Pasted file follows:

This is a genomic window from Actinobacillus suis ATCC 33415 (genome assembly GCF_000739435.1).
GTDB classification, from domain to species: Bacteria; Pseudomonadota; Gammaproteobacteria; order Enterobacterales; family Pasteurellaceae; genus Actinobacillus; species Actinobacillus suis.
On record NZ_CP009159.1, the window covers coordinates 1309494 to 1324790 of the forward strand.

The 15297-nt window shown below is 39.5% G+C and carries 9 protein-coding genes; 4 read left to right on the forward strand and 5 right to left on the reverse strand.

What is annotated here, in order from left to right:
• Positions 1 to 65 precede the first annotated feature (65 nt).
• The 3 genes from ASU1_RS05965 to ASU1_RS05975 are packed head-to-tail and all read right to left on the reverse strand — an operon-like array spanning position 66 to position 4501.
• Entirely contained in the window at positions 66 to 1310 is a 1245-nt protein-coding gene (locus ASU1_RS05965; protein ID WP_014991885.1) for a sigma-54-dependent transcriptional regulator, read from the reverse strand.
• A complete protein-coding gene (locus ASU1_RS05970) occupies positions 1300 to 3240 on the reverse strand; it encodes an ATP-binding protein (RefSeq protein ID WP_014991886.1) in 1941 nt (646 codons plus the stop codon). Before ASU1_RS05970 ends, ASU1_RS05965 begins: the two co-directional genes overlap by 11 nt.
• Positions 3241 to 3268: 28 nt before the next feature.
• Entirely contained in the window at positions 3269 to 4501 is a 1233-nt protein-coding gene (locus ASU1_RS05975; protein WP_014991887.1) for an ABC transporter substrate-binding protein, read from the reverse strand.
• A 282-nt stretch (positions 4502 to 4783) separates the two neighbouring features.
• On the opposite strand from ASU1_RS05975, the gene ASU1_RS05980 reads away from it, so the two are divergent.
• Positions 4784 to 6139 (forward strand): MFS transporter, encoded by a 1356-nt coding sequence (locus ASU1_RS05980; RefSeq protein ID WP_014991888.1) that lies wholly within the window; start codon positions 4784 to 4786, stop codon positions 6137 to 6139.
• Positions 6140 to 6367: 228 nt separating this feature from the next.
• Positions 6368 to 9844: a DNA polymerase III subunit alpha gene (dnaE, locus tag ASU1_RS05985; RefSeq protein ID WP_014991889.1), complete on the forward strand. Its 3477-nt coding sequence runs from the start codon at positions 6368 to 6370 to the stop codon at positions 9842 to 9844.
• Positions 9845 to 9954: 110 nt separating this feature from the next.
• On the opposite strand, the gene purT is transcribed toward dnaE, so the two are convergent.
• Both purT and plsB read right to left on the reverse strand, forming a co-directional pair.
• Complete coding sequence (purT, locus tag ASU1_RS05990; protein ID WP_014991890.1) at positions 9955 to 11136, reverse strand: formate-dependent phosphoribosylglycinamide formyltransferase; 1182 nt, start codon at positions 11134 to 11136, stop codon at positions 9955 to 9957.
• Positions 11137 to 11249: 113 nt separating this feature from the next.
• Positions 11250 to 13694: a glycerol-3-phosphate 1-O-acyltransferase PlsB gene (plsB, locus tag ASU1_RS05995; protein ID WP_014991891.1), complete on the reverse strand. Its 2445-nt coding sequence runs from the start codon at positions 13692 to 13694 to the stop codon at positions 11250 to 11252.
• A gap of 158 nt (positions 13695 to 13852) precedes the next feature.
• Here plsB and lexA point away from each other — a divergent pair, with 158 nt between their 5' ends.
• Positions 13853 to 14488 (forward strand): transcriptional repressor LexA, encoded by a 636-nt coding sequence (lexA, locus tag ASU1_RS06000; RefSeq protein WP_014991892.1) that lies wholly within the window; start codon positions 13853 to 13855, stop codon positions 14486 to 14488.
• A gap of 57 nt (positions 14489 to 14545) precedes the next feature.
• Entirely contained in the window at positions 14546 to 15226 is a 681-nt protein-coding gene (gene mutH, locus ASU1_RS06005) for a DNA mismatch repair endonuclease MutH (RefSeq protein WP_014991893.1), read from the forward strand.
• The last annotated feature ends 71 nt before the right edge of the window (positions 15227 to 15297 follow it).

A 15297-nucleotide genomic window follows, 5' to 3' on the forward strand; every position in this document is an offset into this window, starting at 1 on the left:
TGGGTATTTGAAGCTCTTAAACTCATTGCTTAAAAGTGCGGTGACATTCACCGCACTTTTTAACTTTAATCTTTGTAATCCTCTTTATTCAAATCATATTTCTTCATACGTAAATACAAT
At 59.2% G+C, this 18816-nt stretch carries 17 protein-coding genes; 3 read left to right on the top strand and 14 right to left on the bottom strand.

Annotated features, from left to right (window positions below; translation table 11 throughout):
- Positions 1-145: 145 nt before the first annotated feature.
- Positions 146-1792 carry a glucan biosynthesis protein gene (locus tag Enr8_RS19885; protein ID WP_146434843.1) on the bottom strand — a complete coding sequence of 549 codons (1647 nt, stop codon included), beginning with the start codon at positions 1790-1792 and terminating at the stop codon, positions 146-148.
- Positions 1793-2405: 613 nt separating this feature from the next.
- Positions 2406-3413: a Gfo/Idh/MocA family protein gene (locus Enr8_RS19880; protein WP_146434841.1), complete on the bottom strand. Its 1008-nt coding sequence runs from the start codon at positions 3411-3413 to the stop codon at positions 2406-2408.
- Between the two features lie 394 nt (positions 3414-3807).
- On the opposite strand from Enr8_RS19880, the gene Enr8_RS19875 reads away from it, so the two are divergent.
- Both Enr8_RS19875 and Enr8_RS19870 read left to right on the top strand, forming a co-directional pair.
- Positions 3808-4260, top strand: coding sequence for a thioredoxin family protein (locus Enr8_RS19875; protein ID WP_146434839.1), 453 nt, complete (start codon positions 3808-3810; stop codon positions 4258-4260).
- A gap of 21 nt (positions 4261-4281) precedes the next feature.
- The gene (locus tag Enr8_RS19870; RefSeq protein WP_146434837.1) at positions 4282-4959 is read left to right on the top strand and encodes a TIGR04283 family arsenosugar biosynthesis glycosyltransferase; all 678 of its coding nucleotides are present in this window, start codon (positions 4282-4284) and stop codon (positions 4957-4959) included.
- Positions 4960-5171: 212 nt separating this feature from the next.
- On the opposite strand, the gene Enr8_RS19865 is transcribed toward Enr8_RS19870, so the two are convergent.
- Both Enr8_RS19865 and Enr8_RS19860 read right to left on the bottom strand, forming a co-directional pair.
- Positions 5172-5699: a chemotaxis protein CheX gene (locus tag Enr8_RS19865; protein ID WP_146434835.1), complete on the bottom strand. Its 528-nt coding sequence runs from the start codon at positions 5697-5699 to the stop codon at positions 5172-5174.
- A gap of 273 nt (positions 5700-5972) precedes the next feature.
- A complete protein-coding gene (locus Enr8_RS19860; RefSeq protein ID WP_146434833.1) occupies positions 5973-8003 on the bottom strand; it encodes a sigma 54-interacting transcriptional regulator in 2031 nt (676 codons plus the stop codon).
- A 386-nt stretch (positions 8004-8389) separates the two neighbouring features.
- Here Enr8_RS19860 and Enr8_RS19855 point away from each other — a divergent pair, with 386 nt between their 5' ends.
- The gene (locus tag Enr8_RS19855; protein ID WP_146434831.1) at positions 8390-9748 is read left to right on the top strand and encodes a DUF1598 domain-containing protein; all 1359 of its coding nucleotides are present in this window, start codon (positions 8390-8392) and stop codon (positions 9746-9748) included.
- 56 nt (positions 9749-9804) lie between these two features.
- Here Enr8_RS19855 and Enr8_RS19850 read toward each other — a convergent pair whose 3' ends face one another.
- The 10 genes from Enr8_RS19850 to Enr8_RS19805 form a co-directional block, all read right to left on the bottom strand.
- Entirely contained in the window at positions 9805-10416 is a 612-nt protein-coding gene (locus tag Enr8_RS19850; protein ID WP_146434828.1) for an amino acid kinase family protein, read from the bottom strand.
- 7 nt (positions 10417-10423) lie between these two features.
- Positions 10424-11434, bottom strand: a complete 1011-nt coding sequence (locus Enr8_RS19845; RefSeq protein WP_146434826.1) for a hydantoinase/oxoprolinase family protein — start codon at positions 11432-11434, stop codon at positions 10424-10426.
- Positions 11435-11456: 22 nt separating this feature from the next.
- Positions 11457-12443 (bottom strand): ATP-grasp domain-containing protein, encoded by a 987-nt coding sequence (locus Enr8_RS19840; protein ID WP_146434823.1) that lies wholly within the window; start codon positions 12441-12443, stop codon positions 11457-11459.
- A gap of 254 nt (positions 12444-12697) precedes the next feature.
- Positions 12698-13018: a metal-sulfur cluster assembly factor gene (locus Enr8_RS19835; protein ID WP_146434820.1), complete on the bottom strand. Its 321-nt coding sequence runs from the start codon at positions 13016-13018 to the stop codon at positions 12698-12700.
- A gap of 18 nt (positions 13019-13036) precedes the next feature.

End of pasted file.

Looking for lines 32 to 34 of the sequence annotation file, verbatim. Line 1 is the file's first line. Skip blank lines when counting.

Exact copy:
Annotated features, from left to right (window positions below; translation table 11 throughout):
- Positions 1-145: 145 nt before the first annotated feature.
- Positions 146-1792 carry a glucan biosynthesis protein gene (locus tag Enr8_RS19885; protein ID WP_146434843.1) on the bottom strand — a complete coding sequence of 549 codons (1647 nt, stop codon included), beginning with the start codon at positions 1790-1792 and terminating at the stop codon, positions 146-148.